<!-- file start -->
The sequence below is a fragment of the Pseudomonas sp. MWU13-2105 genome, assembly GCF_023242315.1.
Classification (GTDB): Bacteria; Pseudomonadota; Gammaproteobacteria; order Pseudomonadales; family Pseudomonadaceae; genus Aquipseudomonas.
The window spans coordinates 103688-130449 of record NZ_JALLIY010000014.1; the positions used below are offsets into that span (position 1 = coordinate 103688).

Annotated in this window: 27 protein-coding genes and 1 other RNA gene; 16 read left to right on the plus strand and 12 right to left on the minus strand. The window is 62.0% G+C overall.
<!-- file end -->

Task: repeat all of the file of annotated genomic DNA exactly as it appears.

The sequence below is a fragment of the Pseudomonas sp. MWU13-2105 genome, assembly GCF_023242315.1.
Classification (GTDB): Bacteria; Pseudomonadota; Gammaproteobacteria; order Pseudomonadales; family Pseudomonadaceae; genus Aquipseudomonas.
The window spans coordinates 103688-130449 of record NZ_JALLIY010000014.1; the positions used below are offsets into that span (position 1 = coordinate 103688).

Annotated in this window: 27 protein-coding genes and 1 other RNA gene; 16 read left to right on the plus strand and 12 right to left on the minus strand. The window is 62.0% G+C overall.